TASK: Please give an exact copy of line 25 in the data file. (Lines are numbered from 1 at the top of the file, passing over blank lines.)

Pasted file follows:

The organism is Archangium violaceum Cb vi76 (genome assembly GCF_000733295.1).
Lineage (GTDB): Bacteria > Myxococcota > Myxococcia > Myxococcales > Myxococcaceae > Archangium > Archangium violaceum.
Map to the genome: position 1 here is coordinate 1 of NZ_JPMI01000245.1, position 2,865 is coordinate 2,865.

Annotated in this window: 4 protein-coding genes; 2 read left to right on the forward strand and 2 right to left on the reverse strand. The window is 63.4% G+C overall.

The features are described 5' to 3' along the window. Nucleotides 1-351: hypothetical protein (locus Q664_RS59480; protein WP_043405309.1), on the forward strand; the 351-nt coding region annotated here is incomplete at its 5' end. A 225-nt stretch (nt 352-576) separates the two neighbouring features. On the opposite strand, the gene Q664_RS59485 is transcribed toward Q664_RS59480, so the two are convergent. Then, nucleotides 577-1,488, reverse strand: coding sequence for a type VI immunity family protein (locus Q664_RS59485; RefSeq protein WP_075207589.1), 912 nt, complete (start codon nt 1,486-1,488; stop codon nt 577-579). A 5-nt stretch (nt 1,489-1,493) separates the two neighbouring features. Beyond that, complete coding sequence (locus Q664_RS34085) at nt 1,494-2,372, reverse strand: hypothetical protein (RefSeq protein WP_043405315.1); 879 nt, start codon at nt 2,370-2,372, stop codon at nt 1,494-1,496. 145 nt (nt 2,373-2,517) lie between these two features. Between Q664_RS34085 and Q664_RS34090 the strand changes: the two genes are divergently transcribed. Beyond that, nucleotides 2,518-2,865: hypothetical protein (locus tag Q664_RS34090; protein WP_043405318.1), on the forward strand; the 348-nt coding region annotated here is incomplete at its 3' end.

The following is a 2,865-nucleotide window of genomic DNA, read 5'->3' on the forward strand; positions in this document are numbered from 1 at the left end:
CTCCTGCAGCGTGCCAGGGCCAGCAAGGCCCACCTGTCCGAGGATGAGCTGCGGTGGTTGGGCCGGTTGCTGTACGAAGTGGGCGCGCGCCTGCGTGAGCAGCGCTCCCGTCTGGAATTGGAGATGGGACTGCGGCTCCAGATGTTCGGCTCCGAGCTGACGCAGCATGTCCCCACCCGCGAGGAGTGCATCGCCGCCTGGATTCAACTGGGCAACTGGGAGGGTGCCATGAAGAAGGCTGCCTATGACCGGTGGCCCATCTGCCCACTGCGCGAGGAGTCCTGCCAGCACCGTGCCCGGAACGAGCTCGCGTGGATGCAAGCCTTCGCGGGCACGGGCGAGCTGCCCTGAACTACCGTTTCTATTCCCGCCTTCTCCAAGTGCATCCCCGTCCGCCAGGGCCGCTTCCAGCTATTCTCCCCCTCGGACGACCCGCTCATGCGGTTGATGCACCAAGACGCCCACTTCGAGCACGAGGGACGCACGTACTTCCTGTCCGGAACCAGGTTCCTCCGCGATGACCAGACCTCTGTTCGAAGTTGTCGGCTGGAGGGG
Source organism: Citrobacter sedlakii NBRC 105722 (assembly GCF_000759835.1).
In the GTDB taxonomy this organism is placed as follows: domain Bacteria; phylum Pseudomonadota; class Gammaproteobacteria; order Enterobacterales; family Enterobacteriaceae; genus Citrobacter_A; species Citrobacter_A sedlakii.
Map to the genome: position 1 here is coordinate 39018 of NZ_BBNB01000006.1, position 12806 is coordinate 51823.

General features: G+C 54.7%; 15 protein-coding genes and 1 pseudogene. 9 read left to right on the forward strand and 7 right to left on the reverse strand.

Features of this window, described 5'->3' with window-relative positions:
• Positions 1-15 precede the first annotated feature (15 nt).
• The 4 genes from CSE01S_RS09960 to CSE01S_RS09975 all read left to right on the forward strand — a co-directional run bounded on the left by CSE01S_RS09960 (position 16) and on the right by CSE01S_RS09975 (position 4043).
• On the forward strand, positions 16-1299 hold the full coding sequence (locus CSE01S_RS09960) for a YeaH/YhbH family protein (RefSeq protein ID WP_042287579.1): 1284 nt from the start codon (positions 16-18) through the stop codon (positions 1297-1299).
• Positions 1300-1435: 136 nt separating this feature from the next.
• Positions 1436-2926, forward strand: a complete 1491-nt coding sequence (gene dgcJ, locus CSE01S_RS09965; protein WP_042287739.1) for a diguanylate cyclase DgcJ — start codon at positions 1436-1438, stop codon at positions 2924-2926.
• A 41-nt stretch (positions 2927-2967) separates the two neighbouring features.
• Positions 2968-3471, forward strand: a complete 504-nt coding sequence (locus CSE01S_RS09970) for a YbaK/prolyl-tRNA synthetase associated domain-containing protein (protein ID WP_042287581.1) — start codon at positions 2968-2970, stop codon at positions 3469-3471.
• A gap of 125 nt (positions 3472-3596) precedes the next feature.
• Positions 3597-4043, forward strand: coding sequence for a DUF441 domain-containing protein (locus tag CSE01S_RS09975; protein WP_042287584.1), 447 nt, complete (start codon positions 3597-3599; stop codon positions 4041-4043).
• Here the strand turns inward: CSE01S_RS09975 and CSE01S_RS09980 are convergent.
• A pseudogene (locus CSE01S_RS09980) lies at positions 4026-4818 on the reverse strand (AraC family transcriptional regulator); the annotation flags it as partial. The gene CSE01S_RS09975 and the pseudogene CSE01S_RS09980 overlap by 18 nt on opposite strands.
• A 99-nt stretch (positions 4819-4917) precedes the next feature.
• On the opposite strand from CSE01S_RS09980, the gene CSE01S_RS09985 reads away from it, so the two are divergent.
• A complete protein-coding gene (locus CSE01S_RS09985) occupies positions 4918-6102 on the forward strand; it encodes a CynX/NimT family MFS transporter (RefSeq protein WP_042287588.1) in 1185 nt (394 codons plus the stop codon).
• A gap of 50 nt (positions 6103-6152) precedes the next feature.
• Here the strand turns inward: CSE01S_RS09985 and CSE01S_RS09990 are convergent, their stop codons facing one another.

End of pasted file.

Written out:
• On the opposite strand from CSE01S_RS09980, the gene CSE01S_RS09985 reads away from it, so the two are divergent.